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1397097 Posts in 67435 Topics- by 60634 Members - Latest Member: TomiDev

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TIGSource ForumsDeveloperDesignAesthetic Layering for the Refined and Unrefined
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Author Topic: Aesthetic Layering for the Refined and Unrefined  (Read 17653 times)
Michaël Samyn
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« Reply #60 on: November 13, 2007, 01:32:41 AM »

But you're still excluding the less creative people, the people who need to be guided by the hand and are uncomfortable making up their own games within your game. And I'm not saying you shouldn't exclude them, just that a very open game tends to appeal to the more artistic sort of person.

You're probably right. I'm probably making the same mistake that Chris Bateman tends to accuse the hardcore gamer/programmer types of designers of: that they make games assuming everybody is like them.
It's hard, though, I think, to make games for people who are different than yourself. The best way to do it, is probably to work together with people who are different than you. But that is also hard to do.

Tale of Tales now creating Sunset
« Reply #61 on: November 13, 2007, 01:33:39 AM »

I guess some artists are more intuitive than others. When I'm composing a piece, I don't really think about why I'm putting a specific note somewhere. It just happens. With games, I guess it's a more calculated sort of thing though. (Not that I've finished my game yet but that's what I've found so far).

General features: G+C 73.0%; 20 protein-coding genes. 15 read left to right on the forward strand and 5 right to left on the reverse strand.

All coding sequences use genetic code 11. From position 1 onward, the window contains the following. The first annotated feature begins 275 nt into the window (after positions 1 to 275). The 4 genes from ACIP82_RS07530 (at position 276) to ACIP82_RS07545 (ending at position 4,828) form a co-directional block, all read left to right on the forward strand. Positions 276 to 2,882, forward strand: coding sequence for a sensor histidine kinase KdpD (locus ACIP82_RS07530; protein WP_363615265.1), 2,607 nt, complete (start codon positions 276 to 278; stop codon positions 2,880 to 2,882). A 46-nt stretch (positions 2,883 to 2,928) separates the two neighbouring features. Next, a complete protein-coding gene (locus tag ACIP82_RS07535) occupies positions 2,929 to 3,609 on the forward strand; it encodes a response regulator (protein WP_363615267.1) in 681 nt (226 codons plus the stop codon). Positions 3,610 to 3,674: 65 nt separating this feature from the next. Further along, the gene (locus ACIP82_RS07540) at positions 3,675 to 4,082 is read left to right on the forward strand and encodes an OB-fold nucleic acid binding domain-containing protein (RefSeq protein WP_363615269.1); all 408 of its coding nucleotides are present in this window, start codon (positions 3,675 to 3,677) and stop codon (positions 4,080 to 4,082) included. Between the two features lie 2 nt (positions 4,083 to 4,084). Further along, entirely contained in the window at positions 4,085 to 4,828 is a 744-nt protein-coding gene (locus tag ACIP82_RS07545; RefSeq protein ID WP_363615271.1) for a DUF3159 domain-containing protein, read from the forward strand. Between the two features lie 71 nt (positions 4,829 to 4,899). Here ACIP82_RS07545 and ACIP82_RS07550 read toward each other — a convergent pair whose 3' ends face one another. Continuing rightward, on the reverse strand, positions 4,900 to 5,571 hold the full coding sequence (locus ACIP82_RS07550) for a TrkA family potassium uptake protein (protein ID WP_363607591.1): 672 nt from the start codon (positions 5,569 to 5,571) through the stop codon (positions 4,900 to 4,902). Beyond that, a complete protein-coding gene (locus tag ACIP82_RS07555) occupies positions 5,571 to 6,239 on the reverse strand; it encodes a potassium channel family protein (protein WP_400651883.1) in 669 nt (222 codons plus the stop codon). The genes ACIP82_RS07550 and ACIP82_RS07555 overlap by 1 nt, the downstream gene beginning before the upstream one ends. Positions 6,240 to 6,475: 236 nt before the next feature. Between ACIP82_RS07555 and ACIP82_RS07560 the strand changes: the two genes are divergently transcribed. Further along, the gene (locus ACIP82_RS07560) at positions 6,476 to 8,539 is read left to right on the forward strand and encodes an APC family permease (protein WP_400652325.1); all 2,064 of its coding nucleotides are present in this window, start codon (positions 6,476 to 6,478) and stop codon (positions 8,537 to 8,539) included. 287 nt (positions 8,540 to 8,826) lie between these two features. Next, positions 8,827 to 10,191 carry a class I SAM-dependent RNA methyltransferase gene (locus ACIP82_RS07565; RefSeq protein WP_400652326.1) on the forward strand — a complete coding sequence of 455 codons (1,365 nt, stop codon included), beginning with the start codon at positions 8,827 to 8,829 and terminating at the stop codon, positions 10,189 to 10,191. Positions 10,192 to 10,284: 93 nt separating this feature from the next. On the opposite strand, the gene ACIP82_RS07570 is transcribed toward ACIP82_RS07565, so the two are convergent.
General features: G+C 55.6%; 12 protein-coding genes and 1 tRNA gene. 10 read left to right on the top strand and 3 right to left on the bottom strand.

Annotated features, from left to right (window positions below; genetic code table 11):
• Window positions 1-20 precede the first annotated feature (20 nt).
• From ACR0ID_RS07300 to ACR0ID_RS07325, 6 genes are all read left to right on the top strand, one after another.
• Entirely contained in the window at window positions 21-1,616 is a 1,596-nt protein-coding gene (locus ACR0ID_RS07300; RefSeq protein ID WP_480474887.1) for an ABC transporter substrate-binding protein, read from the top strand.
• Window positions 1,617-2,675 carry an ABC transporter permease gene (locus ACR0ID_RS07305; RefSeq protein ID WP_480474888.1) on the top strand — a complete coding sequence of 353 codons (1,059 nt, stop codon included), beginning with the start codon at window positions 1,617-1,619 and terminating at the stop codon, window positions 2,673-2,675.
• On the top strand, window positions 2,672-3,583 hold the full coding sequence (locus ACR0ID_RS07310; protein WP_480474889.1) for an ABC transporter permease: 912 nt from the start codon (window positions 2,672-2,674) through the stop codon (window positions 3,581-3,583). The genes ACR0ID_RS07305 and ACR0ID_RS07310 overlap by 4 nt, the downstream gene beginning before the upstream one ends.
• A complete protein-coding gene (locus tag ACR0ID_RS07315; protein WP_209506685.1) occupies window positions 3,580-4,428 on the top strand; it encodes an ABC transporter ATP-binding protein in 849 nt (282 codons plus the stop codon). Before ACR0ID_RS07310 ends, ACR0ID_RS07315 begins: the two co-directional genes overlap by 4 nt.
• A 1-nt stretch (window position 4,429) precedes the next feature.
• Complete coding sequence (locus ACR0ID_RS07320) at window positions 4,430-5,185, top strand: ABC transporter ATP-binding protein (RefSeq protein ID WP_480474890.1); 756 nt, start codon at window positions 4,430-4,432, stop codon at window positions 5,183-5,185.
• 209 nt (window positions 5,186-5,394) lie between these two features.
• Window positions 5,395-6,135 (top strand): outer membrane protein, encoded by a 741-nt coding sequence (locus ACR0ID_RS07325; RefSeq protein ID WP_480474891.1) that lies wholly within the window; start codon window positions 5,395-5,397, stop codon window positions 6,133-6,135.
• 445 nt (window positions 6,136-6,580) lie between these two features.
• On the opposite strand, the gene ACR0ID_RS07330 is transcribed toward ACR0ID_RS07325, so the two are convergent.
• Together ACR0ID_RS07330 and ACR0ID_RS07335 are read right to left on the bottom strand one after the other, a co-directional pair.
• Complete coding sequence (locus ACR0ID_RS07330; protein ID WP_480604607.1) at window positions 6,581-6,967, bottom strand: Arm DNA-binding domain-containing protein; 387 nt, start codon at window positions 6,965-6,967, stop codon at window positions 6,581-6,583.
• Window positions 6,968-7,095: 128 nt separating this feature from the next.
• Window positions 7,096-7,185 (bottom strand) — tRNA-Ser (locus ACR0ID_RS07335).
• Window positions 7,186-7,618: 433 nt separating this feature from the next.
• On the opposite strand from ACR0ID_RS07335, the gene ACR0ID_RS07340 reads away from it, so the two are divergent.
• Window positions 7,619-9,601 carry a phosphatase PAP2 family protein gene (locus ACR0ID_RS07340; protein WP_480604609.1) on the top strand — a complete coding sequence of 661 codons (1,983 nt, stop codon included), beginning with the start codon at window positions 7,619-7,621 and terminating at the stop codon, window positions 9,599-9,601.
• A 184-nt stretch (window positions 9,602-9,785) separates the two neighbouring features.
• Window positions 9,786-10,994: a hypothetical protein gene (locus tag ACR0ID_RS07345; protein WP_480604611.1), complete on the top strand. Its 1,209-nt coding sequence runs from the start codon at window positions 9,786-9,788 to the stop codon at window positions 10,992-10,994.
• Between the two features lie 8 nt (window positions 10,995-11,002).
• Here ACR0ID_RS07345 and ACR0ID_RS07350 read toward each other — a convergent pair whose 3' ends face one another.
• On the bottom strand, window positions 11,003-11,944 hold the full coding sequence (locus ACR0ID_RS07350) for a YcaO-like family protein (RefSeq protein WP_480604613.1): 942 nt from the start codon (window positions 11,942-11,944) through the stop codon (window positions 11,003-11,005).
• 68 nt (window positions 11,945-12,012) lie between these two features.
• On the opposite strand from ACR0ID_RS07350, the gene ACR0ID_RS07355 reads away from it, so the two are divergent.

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« Reply #62 on: November 13, 2007, 01:48:06 AM »

I think music composition is definitely more inspirational, yeah. My father is a composer (he made a lot of the music for Immortal Defense) and says he likes to finish a work in a short burst of creativity and then only edit it consciously in minor ways after that, the next day. He's also a painter and paints that way. But I think longer, more extended projects like movies and novels and games may have more need (or at least more room) for deliberation. There'd be no need for a feedback forum or playtesting if inspiration were all it took to make a great game.

Also, if I want to communicate with myself I think something like meditation or a private journal would be easier for me than making a game if the goal is just to know myself better. Though I also think that my ideal audience I keep in mind when making a game is 'a slightly younger version of myself'.

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« Reply #63 on: November 13, 2007, 12:55:41 PM »

I play the video games.
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